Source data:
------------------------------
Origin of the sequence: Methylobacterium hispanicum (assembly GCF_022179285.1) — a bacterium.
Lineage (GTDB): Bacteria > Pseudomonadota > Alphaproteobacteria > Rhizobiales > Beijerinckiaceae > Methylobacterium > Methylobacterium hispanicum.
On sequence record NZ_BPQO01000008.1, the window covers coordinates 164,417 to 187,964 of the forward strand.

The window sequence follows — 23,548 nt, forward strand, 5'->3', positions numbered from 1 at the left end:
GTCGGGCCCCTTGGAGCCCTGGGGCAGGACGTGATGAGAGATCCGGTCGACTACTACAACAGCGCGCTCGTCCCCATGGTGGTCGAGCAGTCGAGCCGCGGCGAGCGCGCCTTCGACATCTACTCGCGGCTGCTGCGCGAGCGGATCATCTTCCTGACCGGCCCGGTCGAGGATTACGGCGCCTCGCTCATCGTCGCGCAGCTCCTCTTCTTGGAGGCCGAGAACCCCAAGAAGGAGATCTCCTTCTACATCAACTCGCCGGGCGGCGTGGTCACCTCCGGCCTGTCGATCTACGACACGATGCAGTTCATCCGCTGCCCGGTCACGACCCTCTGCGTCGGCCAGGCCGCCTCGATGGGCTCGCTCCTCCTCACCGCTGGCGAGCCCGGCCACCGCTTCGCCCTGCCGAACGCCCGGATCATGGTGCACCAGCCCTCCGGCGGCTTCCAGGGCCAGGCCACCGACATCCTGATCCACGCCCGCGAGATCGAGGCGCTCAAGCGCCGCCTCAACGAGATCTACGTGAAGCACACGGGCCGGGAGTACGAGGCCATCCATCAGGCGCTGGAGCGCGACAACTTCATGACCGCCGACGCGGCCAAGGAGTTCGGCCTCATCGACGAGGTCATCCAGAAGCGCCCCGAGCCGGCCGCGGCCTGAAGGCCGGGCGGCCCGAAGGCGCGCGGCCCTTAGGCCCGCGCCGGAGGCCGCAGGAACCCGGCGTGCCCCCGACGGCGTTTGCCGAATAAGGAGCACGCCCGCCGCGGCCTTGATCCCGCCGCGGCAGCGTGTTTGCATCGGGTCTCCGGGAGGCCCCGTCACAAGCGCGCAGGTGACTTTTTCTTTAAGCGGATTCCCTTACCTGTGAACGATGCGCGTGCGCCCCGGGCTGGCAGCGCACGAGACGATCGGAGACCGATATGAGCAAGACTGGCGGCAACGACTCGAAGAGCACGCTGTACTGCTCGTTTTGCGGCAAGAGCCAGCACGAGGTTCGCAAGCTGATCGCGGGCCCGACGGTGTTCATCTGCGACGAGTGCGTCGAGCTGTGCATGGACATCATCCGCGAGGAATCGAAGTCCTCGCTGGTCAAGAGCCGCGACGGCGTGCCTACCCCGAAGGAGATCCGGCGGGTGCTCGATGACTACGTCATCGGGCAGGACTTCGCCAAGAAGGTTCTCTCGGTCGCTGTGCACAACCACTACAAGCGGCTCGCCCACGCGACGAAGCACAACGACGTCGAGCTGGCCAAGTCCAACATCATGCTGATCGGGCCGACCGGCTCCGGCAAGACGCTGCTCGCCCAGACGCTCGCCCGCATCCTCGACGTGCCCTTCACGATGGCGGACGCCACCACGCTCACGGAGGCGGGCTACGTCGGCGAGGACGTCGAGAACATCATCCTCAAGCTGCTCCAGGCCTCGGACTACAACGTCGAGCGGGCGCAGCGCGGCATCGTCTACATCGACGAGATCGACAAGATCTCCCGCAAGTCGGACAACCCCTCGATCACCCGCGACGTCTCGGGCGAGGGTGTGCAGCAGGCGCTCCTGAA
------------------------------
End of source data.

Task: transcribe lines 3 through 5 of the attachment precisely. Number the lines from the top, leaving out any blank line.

On sequence record NZ_BPQO01000008.1, the window covers coordinates 164,417 to 187,964 of the forward strand.

The window sequence follows — 23,548 nt, forward strand, 5'->3', positions numbered from 1 at the left end:
GTCGGGCCCCTTGGAGCCCTGGGGCAGGACGTGATGAGAGATCCGGTCGACTACTACAACAGCGCGCTCGTCCCCATGGTGGTCGAGCAGTCGAGCCGCGGCGAGCGCGCCTTCGACATCTACTCGCGGCTGCTGCGCGAGCGGATCATCTTCCTGACCGGCCCGGTCGAGGATTACGGCGCCTCGCTCATCGTCGCGCAGCTCCTCTTCTTGGAGGCCGAGAACCCCAAGAAGGAGATCTCCTTCTACATCAACTCGCCGGGCGGCGTGGTCACCTCCGGCCTGTCGATCTACGACACGATGCAGTTCATCCGCTGCCCGGTCACGACCCTCTGCGTCGGCCAGGCCGCCTCGATGGGCTCGCTCCTCCTCACCGCTGGCGAGCCCGGCCACCGCTTCGCCCTGCCGAACGCCCGGATCATGGTGCACCAGCCCTCCGGCGGCTTCCAGGGCCAGGCCACCGACATCCTGATCCACGCCCGCGAGATCGAGGCGCTCAAGCGCCGCCTCAACGAGATCTACGTGAAGCACACGGGCCGGGAGTACGAGGCCATCCATCAGGCGCTGGAGCGCGACAACTTCATGACCGCCGACGCGGCCAAGGAGTTCGGCCTCATCGACGAGGTCATCCAGAAGCGCCCCGAGCCGGCCGCGGCCTGAAGGCCGGGCGGCCCGAAGGCGCGCGGCCCTTAGGCCCGCGCCGGAGGCCGCAGGAACCCGGCGTGCCCCCGACGGCGTTTGCCGAATAAGGAGCACGCCCGCCGCGGCCTTGATCCCGCCGCGGCAGCGTGTTTGCATCGGGTCTCCGGGAGGCCCCGTCACAAGCGCGCAGGTGACTTTTTCTTTAAGCGGATTCCCTTACCTGTGAACGATGCGCGTGCGCCCCGGGCTGGCAGCGCACGAGACGATCGGAGACCGATATGAGCAAGACTGGCGGCAACGACTCGAAGAGCACGCTGTACTGCTCGTTTTGCGGCAAGAGCCAGCACGAGGTTCGCAAGCTGATCGCGGGCCCGACGGTGTTCATCTGCGACGAGTGCGTCGAGCTGTGCATGGACATCATCCGCGAGGAATCGAAGTCCTCGCTGGTCAAGAGCCGCGACGGCGTGCCTACCCCGAAGGAGATCCGGCGGGTGCTCGATGACTACGTCATCGGGCAGGACTTCGCCAAGAAGGTTCTCTCGGTCGCTGTGCACAACCACTACAAGCGGCTCGCCCACGCGACGAAGCACAACGACGTCGAGCTGGCCAAGTCCAACATCATGCTGATCGGGCCGACCGGCTCCGGCAAGACGCTGCTCGCCCAGACGCTCGCCCGCATCCTCGACGTGCCCTTCACGATGGCGGACGCCACCACGCTCACGGAGGCGGGCTACGTCGGCGAGGACGTCGAGAACATCATCCTCAAGCTGCTCCAGGCCTCGGACTACAACGTCGAGCGGGCGCAGCGCGGCATCGTCTACATCGACGAGATCGACAAGATCTCCCGCAAGTCGGACAACCCCTCGATCACCCGCGACGTCTCGGGCGAGGGTGTGCAGCAGGCGCTCCTGAA